The U.S. General Services Administration (GSA) has closed Apps.gov, the once-heralded cloud storefront established in the first months of the Obama Administration by former Federal Chief Information Officer Vivek Kundra.
According to Fierce Government, the GSA said in a statement that it has phased out the storefront that it set up for government agencies to discover and purchase cloud services. The federal agency said all of the services will still be available on GSA Advantage, a marketplace for apps and services.
The closure is disappointing, considering what has replaced the Apps.gov site. What’s left is Info.Apps.gov, which is nothing but a static web site that explains cloud computing and contains a few references for those who really dig.
What’s worse is the GSA website, which is where the site has supposedly been moved to. It looks like a government catalog site made in 1998. Finding services is near impossible. I did discover a cloud services link in the sidebar that has links back to Info.Apps.gov. It’s an experience similar to going to the DMV. Now if you somehow figure out how to navigate the GSA site you can find more info. But in all my searches, I only found a few references to vendors such as Salesforce.com, and usually they were linked back to a consulting service. The statement by the GSA also refers people to Howto.gov if they want to learn about social media. But that’s a different thing entirely.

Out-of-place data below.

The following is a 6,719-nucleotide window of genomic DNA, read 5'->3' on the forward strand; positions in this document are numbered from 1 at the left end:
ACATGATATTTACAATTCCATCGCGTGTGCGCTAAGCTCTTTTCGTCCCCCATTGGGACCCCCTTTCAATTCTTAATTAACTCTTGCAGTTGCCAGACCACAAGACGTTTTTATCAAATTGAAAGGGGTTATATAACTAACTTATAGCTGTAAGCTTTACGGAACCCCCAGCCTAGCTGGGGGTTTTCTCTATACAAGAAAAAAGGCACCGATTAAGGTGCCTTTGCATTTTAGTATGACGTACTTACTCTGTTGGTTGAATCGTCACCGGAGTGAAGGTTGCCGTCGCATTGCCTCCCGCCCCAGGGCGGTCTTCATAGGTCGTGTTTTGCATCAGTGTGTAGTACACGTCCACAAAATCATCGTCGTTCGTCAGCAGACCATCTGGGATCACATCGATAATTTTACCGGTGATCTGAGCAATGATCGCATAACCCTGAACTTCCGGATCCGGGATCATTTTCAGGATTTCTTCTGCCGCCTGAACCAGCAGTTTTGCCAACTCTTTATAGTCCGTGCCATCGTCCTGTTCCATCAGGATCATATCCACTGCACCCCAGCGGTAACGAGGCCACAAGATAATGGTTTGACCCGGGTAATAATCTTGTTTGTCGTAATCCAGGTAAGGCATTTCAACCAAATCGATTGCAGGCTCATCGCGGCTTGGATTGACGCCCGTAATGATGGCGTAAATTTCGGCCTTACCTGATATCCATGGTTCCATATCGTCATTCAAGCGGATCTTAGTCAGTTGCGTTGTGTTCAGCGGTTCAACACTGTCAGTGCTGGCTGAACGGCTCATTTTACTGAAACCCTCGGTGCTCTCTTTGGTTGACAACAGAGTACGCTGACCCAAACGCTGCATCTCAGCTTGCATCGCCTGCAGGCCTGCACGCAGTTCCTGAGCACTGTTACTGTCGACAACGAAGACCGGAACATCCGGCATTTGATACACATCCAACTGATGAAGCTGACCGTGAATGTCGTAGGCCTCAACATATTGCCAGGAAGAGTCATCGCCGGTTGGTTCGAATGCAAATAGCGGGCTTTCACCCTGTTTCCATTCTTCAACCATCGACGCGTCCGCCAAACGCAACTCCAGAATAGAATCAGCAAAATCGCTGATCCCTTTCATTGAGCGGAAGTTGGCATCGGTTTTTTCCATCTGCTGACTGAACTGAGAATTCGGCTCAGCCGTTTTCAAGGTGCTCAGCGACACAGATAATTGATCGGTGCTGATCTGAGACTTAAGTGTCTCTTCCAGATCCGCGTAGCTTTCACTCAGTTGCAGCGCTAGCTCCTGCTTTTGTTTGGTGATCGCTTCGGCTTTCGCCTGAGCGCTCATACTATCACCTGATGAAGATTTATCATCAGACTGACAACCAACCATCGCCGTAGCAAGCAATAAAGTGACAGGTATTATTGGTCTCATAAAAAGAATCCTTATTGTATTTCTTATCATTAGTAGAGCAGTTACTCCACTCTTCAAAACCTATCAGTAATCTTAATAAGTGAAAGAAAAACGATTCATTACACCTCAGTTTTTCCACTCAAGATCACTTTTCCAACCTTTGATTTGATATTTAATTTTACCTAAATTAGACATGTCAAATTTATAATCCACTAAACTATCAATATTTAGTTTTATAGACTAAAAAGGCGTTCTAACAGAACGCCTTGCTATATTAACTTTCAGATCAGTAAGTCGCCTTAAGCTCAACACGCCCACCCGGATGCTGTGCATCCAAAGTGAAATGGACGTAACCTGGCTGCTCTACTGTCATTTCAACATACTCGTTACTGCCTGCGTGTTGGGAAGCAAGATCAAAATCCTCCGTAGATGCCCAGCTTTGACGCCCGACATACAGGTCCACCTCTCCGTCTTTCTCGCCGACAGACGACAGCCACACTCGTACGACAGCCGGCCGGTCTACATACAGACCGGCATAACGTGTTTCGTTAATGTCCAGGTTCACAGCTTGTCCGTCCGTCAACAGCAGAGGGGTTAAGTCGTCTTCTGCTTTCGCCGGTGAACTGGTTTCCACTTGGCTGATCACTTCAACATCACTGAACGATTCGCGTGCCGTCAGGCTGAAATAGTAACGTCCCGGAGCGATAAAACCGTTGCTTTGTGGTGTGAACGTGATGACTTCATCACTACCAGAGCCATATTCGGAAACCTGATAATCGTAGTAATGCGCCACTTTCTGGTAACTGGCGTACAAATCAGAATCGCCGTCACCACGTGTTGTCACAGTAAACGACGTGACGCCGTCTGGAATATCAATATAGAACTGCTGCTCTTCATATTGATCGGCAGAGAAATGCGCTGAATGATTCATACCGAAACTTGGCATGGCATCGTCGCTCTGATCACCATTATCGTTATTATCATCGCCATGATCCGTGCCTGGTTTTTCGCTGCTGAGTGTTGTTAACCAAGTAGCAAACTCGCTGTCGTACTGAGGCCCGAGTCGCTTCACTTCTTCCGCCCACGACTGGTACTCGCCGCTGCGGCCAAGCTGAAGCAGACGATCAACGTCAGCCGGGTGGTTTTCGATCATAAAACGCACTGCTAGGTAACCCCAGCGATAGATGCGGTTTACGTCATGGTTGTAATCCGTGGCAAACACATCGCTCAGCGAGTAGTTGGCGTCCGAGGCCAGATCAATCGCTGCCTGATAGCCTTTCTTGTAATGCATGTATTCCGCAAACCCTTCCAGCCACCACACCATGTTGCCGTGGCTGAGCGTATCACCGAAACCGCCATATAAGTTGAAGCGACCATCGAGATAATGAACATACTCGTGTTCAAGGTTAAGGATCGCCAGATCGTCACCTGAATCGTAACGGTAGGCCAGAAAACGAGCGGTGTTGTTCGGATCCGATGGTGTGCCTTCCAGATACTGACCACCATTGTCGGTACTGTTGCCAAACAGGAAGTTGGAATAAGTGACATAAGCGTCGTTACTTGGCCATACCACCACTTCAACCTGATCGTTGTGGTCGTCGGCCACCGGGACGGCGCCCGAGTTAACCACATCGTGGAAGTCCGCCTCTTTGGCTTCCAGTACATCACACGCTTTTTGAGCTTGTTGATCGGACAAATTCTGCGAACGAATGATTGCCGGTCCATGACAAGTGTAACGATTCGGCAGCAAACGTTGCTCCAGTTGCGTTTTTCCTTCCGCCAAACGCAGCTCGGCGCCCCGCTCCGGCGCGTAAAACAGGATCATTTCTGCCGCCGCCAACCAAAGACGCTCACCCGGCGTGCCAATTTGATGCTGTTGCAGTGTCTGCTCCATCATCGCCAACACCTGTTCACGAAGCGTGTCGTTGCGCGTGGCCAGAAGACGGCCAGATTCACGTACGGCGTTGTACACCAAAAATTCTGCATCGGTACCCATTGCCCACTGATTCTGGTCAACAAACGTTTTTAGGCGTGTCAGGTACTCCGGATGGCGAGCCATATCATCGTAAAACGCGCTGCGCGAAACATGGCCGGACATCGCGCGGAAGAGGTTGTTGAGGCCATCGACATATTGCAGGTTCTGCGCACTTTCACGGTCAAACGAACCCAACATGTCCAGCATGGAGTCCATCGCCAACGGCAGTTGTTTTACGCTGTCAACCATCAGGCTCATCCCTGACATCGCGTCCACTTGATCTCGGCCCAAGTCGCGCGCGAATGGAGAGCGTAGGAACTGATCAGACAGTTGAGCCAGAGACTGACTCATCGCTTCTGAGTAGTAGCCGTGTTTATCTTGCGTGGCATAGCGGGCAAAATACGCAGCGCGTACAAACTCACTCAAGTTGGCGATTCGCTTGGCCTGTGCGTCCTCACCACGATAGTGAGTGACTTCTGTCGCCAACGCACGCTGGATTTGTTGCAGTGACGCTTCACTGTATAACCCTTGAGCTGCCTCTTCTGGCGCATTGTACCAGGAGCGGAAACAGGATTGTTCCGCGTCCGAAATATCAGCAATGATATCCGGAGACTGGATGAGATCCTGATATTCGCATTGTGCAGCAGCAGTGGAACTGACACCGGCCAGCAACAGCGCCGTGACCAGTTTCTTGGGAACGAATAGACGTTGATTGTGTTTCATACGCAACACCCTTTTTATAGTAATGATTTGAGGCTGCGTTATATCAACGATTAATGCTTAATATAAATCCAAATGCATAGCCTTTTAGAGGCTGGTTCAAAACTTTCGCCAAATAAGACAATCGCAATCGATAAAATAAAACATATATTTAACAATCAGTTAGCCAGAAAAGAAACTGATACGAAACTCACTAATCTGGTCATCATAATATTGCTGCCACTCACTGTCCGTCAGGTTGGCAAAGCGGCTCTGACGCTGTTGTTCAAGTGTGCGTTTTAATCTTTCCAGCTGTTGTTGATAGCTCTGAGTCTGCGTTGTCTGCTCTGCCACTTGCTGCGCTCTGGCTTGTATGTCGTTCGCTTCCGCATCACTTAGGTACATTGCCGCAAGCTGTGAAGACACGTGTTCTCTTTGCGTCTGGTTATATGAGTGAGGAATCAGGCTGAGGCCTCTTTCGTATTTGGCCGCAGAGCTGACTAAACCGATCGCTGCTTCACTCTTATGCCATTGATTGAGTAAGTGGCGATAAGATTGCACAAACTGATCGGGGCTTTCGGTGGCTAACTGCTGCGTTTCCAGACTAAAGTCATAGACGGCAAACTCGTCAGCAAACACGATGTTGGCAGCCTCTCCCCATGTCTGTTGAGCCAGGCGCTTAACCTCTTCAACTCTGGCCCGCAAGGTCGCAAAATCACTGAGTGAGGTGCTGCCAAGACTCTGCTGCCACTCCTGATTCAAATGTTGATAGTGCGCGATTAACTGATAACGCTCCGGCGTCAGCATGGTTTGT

An interesting article talking about the U.S General Services Administration on techcrunch and how they have closed their cloud storefront, it will be interesting to see what this means in the greater scheme of things.
What we have to examine in these kind of scenarios stepping back for a second is the cost of doing business, that is the revenue derived from the store and the empowerment granted to those agencies or ‘customers using it’, put another way could agencies leverage the same benefit or similar benefit from using alternative suppliers, was the range of applications a differentiator from what is already available direct by agencies themselves. We need to use cloud technology, we need to leverage the best most effective and efficient technology where possible to deliver change, business empowerment and service improvement, but we need to do so where it’s appropriate, where the economics and politics makes sense. I’m off to read more.